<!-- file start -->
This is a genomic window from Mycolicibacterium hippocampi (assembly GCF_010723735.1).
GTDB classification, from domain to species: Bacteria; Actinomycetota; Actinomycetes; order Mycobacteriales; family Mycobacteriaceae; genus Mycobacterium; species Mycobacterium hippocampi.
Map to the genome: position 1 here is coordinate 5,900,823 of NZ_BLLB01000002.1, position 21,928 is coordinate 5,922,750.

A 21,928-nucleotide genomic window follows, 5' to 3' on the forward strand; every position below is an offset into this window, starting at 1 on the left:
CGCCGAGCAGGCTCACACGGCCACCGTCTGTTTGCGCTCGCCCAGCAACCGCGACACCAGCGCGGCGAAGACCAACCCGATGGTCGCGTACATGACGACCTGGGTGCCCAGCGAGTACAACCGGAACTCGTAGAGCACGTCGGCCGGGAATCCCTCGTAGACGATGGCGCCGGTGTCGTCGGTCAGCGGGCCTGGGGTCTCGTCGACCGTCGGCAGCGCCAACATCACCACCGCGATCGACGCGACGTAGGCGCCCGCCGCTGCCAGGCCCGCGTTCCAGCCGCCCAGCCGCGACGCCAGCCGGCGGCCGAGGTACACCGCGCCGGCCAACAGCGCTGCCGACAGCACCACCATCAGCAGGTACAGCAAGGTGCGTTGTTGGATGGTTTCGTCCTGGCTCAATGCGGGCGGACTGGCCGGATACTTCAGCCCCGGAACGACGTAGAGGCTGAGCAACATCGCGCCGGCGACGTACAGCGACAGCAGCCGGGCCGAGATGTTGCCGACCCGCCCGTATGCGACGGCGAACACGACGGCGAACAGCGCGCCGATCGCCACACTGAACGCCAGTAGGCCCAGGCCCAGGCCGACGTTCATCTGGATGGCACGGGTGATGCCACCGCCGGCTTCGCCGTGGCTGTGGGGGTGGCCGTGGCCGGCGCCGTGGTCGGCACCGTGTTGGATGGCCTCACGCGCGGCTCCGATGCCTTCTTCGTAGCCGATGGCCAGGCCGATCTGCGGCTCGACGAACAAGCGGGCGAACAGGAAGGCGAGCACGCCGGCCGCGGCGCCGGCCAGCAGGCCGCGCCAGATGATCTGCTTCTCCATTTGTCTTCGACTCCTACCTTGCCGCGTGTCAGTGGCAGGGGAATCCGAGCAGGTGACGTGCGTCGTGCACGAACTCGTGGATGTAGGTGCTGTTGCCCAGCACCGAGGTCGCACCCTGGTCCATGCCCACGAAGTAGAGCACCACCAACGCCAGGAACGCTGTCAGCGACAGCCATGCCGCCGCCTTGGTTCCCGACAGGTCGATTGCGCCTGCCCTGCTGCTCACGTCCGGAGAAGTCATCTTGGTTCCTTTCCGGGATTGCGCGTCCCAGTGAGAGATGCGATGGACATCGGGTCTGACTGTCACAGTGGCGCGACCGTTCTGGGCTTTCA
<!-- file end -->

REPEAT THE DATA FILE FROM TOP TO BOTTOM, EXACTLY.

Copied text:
This is a genomic window from Mycolicibacterium hippocampi (assembly GCF_010723735.1).
GTDB classification, from domain to species: Bacteria; Actinomycetota; Actinomycetes; order Mycobacteriales; family Mycobacteriaceae; genus Mycobacterium; species Mycobacterium hippocampi.
Map to the genome: position 1 here is coordinate 5,900,823 of NZ_BLLB01000002.1, position 21,928 is coordinate 5,922,750.

A 21,928-nucleotide genomic window follows, 5' to 3' on the forward strand; every position below is an offset into this window, starting at 1 on the left:
CGCCGAGCAGGCTCACACGGCCACCGTCTGTTTGCGCTCGCCCAGCAACCGCGACACCAGCGCGGCGAAGACCAACCCGATGGTCGCGTACATGACGACCTGGGTGCCCAGCGAGTACAACCGGAACTCGTAGAGCACGTCGGCCGGGAATCCCTCGTAGACGATGGCGCCGGTGTCGTCGGTCAGCGGGCCTGGGGTCTCGTCGACCGTCGGCAGCGCCAACATCACCACCGCGATCGACGCGACGTAGGCGCCCGCCGCTGCCAGGCCCGCGTTCCAGCCGCCCAGCCGCGACGCCAGCCGGCGGCCGAGGTACACCGCGCCGGCCAACAGCGCTGCCGACAGCACCACCATCAGCAGGTACAGCAAGGTGCGTTGTTGGATGGTTTCGTCCTGGCTCAATGCGGGCGGACTGGCCGGATACTTCAGCCCCGGAACGACGTAGAGGCTGAGCAACATCGCGCCGGCGACGTACAGCGACAGCAGCCGGGCCGAGATGTTGCCGACCCGCCCGTATGCGACGGCGAACACGACGGCGAACAGCGCGCCGATCGCCACACTGAACGCCAGTAGGCCCAGGCCCAGGCCGACGTTCATCTGGATGGCACGGGTGATGCCACCGCCGGCTTCGCCGTGGCTGTGGGGGTGGCCGTGGCCGGCGCCGTGGTCGGCACCGTGTTGGATGGCCTCACGCGCGGCTCCGATGCCTTCTTCGTAGCCGATGGCCAGGCCGATCTGCGGCTCGACGAACAAGCGGGCGAACAGGAAGGCGAGCACGCCGGCCGCGGCGCCGGCCAGCAGGCCGCGCCAGATGATCTGCTTCTCCATTTGTCTTCGACTCCTACCTTGCCGCGTGTCAGTGGCAGGGGAATCCGAGCAGGTGACGTGCGTCGTGCACGAACTCGTGGATGTAGGTGCTGTTGCCCAGCACCGAGGTCGCACCCTGGTCCATGCCCACGAAGTAGAGCACCACCAACGCCAGGAACGCTGTCAGCGACAGCCATGCCGCCGCCTTGGTTCCCGACAGGTCGATTGCGCCTGCCCTGCTGCTCACGTCCGGAGAAGTCATCTTGGTTCCTTTCCGGGATTGCGCGTCCCAGTGAGAGATGCGATGGACATCGGGTCTGACTGTCACAGTGGCGCGACCGTTCTGGGCTTTCA